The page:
In World's Manic Search for Yield, South Africa Fails to ExciteBy and
Latest bond issue draws less demand than Ukraine, Tajikistan
Return not enough to compensate for risks: SEB’s Hammerlund
Amidst a clamor for yield which recently saw investors lapping up bonds from a country some couldn’t even place on an Asian map, South Africa’s latest debt sale had a lukewarm reception.
The nation had to pay more to sell 10-year Eurobonds Tuesday than it did on 12-year debt last year, and managed to attract only $2.1 billion in bids for the $1 billion offered. By comparison, Ukraine received bids for three times the $3 billion it offered in its first foray into the market since Russia invaded the Crimea in 2014, while Tajikistan got $3.1 billion of orders in a debut sale of $500 million of securities.
South Africa’s $1 billion of 10-year debt was sold to yield 4.85 percent, or 50 basis points more than the country paid on $2 billion of 12-year securities a year ago. It also issued $1.5 billion of 30-year notes at a yield of 5.65 percent, for which investors placed $3.2 billion of orders.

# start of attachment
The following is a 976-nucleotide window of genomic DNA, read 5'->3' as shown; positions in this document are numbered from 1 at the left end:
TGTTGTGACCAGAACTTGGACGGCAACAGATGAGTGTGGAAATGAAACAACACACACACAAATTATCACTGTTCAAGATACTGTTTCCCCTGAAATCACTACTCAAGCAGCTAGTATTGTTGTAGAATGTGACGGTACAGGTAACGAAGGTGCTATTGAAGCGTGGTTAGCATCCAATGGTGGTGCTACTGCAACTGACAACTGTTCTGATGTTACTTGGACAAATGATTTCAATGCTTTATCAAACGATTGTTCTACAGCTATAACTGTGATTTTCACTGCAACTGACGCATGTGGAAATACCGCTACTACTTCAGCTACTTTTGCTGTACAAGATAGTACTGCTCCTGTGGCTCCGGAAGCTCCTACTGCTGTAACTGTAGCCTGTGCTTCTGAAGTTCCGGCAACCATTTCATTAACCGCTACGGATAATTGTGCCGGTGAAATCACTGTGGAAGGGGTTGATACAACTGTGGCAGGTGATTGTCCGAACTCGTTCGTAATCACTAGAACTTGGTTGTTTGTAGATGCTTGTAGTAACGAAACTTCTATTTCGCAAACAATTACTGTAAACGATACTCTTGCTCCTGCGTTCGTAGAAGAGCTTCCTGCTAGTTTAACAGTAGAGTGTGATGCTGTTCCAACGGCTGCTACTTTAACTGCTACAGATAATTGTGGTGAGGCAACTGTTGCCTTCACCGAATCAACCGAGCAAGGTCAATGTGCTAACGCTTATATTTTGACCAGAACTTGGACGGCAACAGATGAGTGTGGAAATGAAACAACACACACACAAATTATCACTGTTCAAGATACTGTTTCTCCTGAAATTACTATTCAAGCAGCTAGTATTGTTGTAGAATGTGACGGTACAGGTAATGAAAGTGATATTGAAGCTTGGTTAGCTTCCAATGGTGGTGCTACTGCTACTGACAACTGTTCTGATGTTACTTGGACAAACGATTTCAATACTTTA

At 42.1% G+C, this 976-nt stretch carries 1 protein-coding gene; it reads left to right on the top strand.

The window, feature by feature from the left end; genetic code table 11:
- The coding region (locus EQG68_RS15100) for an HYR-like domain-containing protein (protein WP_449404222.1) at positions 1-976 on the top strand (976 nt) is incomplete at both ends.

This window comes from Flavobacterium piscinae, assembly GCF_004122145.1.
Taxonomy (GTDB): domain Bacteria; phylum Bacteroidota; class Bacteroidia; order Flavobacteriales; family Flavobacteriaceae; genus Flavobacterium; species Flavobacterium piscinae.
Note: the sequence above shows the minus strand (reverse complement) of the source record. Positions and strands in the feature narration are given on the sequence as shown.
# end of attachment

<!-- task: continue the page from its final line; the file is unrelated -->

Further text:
The relatively muted demand shows how political risks have eroded South Africa’s standing in the eyes of investors. The country’s risk premium climbed when President Jacob Zuma fired his respected finance minister, Pravin Gordhan, after recalling him from an investor road show in the U.K. in March, sparking the downgrade to junk from two of three major rating companies in April.
While the country’s dollar yields traded somewhat in line with the emerging-market average before then, they opened up a spread of as much as 62 basis points as investors reassessed the risks of investing in a country racked by political turmoil and allegations of corruption. Adding to the uncertainty is a leadership battle in the ruling African National Congress as it prepares to elect a new party president.
“Investors are concerned about the political turmoil surrounding the finance ministry and also the uncertainty surrounding the ANC itself in the upcoming conference in December,” Per Hammerlund, chief emerging-market strategist at SEB SA in Stockholm, said by phone. “Investors would simply require more yield to go into the turmoil of the South African uncertainty.”